A few years ago, George Hale, a public-radio reporter from Dallas, produced a podcast on Parker’s disappearance. The program zeroed in on her ex-boyfriend, who, according to local gossip, had dug a large hole on the grounds of his family’s septic business around the time she vanished. But the show ended with no conclusive answers. “I really thought I would go to my grave not knowing what had happened to her,” Brandy said.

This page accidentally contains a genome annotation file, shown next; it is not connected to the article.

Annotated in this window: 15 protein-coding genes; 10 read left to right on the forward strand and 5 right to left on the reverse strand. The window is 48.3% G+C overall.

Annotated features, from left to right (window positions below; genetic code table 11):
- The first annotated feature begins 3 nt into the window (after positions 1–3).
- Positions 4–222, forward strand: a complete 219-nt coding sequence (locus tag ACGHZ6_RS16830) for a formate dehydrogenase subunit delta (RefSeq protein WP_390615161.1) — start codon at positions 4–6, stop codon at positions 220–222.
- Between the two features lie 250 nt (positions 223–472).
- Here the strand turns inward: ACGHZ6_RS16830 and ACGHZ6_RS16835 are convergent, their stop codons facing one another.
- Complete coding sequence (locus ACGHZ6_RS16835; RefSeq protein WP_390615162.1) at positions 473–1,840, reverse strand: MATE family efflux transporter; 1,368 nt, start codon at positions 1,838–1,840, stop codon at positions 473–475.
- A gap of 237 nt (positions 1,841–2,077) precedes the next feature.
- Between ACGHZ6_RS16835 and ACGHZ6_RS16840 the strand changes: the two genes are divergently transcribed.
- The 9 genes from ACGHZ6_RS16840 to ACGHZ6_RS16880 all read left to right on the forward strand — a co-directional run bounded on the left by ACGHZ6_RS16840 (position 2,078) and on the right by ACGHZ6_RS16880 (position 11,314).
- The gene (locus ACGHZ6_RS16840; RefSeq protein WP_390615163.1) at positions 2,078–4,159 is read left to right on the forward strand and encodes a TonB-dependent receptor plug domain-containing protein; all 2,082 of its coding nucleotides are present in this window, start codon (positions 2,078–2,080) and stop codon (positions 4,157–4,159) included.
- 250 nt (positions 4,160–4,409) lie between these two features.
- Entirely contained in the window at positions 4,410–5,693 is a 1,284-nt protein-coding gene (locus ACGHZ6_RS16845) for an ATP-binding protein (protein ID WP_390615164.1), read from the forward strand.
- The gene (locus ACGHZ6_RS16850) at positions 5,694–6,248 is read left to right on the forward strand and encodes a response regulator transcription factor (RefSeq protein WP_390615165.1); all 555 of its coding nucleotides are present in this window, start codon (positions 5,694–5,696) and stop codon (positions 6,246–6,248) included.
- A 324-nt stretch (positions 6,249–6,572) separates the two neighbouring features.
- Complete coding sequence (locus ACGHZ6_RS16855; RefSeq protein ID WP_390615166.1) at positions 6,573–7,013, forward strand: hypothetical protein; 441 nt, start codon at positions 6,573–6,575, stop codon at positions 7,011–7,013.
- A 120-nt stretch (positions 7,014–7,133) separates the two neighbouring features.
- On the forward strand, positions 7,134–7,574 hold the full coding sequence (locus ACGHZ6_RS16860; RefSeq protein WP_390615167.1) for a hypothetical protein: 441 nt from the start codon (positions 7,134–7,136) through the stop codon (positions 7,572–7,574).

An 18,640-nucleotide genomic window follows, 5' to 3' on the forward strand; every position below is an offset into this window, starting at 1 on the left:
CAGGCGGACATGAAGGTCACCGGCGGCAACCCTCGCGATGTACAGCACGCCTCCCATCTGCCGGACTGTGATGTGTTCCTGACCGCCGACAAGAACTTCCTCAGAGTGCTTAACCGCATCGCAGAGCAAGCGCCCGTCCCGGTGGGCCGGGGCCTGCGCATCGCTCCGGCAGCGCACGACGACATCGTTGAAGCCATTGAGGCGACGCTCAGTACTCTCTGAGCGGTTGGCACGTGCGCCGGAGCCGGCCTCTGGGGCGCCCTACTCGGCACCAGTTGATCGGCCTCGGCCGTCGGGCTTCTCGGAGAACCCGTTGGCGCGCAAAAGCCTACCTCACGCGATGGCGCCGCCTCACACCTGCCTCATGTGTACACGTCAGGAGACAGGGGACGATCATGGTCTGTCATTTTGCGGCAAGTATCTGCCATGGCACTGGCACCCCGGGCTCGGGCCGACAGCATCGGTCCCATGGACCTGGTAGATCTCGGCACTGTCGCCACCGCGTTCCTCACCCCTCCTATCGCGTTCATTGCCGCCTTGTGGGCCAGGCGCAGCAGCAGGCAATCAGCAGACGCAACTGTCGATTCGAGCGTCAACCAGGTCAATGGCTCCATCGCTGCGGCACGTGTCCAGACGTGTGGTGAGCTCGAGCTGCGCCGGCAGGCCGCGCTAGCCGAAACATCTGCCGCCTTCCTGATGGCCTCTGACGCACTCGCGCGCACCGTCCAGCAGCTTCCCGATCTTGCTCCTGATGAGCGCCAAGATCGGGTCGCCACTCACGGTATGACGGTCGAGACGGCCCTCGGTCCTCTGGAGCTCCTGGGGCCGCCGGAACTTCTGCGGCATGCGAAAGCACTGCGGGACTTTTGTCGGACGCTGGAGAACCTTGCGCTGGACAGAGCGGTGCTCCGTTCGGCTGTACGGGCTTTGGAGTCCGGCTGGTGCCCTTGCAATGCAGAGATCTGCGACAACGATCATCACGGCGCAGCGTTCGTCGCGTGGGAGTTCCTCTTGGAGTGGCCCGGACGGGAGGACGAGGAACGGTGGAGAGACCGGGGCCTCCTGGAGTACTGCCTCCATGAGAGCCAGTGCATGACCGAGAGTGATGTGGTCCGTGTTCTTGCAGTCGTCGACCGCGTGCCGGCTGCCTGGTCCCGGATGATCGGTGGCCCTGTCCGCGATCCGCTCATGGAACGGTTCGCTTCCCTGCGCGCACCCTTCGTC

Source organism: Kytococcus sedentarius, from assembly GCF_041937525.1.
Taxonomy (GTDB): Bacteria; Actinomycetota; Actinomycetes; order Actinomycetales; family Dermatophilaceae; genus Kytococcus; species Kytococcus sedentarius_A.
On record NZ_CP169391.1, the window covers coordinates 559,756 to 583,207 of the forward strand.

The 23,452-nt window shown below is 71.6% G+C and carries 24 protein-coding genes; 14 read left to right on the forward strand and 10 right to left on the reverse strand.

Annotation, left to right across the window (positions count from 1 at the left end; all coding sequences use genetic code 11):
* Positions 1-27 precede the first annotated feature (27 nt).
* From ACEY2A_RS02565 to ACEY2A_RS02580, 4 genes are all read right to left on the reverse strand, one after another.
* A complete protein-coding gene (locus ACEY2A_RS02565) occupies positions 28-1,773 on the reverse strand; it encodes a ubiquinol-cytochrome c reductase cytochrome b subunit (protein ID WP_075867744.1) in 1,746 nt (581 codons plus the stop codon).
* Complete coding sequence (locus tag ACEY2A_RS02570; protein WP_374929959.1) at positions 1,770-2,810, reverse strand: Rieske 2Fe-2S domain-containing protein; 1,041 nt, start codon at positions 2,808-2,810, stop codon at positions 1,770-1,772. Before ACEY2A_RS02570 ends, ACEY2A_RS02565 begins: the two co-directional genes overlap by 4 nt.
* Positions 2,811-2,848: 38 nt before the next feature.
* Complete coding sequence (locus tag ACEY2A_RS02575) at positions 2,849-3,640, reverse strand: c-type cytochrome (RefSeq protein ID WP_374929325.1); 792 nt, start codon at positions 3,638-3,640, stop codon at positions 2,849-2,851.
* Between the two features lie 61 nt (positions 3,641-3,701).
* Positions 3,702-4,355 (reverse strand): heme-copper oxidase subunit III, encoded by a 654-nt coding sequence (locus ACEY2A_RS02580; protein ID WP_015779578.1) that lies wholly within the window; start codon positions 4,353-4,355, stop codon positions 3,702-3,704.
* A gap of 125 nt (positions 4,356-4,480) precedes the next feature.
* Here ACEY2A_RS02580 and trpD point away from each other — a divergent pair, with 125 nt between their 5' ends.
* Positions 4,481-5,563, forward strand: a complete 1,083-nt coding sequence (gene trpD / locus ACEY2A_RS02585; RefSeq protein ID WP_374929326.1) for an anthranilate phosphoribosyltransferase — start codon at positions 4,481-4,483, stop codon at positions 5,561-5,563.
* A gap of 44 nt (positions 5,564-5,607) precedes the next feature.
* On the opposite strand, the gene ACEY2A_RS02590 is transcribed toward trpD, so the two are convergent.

Then, in December, 2020, Brandy’s husband showed her a video he’d seen on YouTube. It was made by a group called Adventures with Purpose, volunteer salvage divers who investigated cold cases by searching for cars in lakes and rivers, and shared their exploits with millions of YouTube followers. Brandy spent the evening binge-watching their videos, including one about Nicholas Allen, a North Carolina teen-ager who had disappeared a few months earlier, and whose submerged vehicle and body had been recovered by A.W.P. divers. The video showed Allen’s mother, Judy Riley, standing on the shore of a muddy river, sobbing. “I’ve known he was here. I’ve known and I’ve begged and I’ve asked, and today you guys got me my answers,” she said in the video. This was the third case that A.W.P. had helped solve since the group was founded, two years earlier, by Jared Leisek, an Oregon entrepreneur. Brandy had often wondered whether the reason that her mother and her car had never turned up was that they were under water. That evening, she sent A.W.P. a Facebook message: “I’m hoping to find out how you determine which missing persons cases you work? My mother and her car have been missing without a trace since 1991.”